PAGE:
The determination of the value of Rado's noncomputable function for four-state Turing machines

Author:
Allen H. Brady

Journal:
Math. Comp. **40** (1983), 647-665

MSC:
Primary 03D10; Secondary 03B35, 03D15, 68C30, 68D20

DOI:
https://doi.org/10.1090/S0025-5718-1983-0689479-6

MathSciNet review:
689479

Full-text PDF Free Access

Abstract | References | Similar Articles | Additional Information

Abstract: The well-defined but noncomputable functions and given by T. Rado as the "score" and "shift number" for the *k*-state Turing machine "Busy Beaver Game" were previously known only for . The largest known lower bounds yielding the relations and , reported by this author, supported the conjecture that these lower bounds are the actual particular values of the functions for .

The four-state case has previously been reduced to solving the blank input tape halting problem of only 5,820 individual machines. In this final stage of the case, one appears to move into a heuristic level of higher order where it is necessary to treat *each machine* as representing a *distinct theorem*. The remaining set consists of two primary classes in which a machine and its tape are viewed as the representation of a growing string of cellular automata. The proof techniques, embodied in programs, are entirely heuristic, while the inductive proofs, once established by the computer, are completely rigorous and become the key to the proof of the new and original mathematical results: and .

**[1]**A. H. Brady,*Solutions to Restricted Cases of the Halting Problem*, Ph.D. thesis, Oregon State Univ., Corvallis, December 1964.**[2]**A. H. Brady, "The conjectured highest scoring machines for Rado's for the value ",*IEEE Trans. Comput.*, v. EC-15, 1966, pp. 802-803.**[3]**M. W. Green,*A Lower Bound on Rado's Sigma Function for Binary Turing Machines*, 5th IEEE Symposium on Switching Theory, November 1964, pp. 91-94.**[4]**R. W. House & T. Rado,*An Approach to Artificial Intelligence*, IEEE Special Publication S-142, January 1963.**[5]**S. Lin,*Computer Studies of Turing Machine Problems*, Ph.D. thesis. The Ohio State University, Columbus, 1963.**[6]**Shen Lin and Tibor Rado,*Computer studies of Turing machine problems*, J. Assoc. Comput. Mach.**12**(1965), 196–212. MR**0195649**, https://doi.org/10.1145/321264.321270**[7]**D. S. Lynn, "New results for Rado's sigma function for binary Turing machines,"*IEEE Trans. Comput.*, v. C-21, 1972, pp. 894-896.**[8]**T. Radó,*On non-computable functions*, Bell System Tech. J.**41**(1962), 877–884. MR**0133229**, https://doi.org/10.1002/j.1538-7305.1962.tb00480.x**[9]**Tibor Radó,*On a simple source for non-computable functions*, Proc. Sympos. Math. Theory of Automata (New York, 1962) Polytechnic Press of Polytechnic Inst. of Brooklyn, Brooklyn, N.Y., 1963, pp. 75–81. MR**0170808**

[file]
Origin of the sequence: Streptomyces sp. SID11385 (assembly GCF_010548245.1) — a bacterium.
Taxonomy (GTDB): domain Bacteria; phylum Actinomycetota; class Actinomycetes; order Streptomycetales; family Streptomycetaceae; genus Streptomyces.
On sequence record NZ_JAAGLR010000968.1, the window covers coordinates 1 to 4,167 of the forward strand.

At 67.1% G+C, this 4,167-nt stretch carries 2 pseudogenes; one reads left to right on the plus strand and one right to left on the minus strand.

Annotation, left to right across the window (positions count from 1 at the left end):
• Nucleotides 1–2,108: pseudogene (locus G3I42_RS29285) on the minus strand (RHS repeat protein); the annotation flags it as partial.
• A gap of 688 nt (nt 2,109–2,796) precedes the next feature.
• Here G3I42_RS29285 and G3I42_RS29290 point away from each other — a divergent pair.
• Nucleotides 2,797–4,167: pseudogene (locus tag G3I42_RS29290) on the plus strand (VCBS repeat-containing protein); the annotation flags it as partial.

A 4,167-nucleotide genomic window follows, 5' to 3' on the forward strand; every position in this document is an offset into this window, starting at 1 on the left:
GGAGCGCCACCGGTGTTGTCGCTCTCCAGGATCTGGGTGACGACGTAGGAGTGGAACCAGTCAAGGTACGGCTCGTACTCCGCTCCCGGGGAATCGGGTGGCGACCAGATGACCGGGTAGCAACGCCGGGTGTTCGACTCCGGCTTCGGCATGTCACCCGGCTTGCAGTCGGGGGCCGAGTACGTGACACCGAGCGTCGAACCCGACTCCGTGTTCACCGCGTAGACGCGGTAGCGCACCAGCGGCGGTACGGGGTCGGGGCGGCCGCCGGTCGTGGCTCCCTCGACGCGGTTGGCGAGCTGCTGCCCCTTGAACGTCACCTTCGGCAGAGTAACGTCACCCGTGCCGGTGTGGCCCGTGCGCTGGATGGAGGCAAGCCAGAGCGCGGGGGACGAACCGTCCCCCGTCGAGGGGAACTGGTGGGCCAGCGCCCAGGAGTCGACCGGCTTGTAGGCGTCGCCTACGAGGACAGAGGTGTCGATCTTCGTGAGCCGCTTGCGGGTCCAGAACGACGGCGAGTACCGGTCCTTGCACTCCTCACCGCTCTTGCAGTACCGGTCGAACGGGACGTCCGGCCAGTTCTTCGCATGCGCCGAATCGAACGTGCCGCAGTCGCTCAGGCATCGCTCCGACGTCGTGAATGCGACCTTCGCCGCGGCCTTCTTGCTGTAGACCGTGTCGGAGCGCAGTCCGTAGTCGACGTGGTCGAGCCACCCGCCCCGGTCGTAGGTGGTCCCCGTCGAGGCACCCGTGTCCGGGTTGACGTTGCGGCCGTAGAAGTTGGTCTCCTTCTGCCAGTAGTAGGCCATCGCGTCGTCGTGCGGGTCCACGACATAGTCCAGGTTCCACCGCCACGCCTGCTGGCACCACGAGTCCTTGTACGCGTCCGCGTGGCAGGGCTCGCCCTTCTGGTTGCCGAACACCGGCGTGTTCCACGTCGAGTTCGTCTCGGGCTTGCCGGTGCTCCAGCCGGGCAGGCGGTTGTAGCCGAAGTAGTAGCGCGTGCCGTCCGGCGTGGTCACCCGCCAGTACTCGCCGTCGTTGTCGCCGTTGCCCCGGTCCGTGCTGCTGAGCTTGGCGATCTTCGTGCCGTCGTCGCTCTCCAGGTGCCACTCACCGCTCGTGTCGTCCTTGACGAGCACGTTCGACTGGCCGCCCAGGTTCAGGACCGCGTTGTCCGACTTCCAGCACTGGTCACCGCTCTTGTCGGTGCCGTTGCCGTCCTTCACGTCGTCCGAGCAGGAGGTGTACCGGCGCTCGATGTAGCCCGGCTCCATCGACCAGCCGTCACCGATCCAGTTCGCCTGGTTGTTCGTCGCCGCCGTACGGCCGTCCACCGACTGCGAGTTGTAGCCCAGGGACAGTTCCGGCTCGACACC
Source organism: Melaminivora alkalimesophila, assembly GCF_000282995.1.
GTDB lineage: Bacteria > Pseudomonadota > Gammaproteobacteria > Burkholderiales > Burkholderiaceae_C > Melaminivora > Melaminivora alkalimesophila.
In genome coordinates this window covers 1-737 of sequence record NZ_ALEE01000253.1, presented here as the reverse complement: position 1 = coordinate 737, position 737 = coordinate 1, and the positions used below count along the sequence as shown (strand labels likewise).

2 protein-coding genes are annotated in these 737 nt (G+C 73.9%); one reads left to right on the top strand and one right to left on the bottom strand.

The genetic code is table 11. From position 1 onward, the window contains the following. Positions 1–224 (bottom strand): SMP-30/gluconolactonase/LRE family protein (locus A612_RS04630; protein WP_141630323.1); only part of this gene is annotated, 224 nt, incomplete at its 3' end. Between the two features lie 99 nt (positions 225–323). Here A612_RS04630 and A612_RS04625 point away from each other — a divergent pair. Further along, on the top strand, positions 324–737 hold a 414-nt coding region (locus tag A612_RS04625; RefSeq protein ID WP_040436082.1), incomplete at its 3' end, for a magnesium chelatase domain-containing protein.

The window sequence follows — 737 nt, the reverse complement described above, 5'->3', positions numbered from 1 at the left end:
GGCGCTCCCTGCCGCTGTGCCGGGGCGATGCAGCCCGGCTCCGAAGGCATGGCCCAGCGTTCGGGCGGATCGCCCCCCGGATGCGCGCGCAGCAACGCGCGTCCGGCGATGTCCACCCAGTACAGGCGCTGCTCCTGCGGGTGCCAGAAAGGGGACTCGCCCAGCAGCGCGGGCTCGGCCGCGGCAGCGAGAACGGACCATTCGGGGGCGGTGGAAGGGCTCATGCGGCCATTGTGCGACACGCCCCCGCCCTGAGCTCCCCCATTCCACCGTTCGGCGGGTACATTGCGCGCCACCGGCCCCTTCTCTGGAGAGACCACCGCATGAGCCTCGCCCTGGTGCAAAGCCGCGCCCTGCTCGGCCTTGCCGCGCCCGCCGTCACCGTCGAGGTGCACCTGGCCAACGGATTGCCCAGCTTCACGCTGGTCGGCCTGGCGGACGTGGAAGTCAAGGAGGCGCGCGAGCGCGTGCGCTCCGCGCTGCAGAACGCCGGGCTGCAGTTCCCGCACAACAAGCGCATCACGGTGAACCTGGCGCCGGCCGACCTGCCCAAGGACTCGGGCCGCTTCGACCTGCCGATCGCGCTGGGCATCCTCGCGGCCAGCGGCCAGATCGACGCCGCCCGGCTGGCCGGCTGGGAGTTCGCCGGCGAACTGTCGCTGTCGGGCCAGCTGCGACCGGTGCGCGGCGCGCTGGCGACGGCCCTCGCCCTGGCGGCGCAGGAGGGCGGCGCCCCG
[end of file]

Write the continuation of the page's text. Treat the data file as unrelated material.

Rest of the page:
Retrieve articles in *Mathematics of Computation*
with MSC:
03D10,
03B35,
03D15,
68C30,
68D20

Retrieve articles in all journals with MSC: 03D10, 03B35, 03D15, 68C30, 68D20

Additional Information

DOI:
https://doi.org/10.1090/S0025-5718-1983-0689479-6

Keywords:
Busy Beaver Game,
cellular automata,
computability,
mechanical proofs,
Turing machines

Article copyright:
© Copyright 1983
American Mathematical Society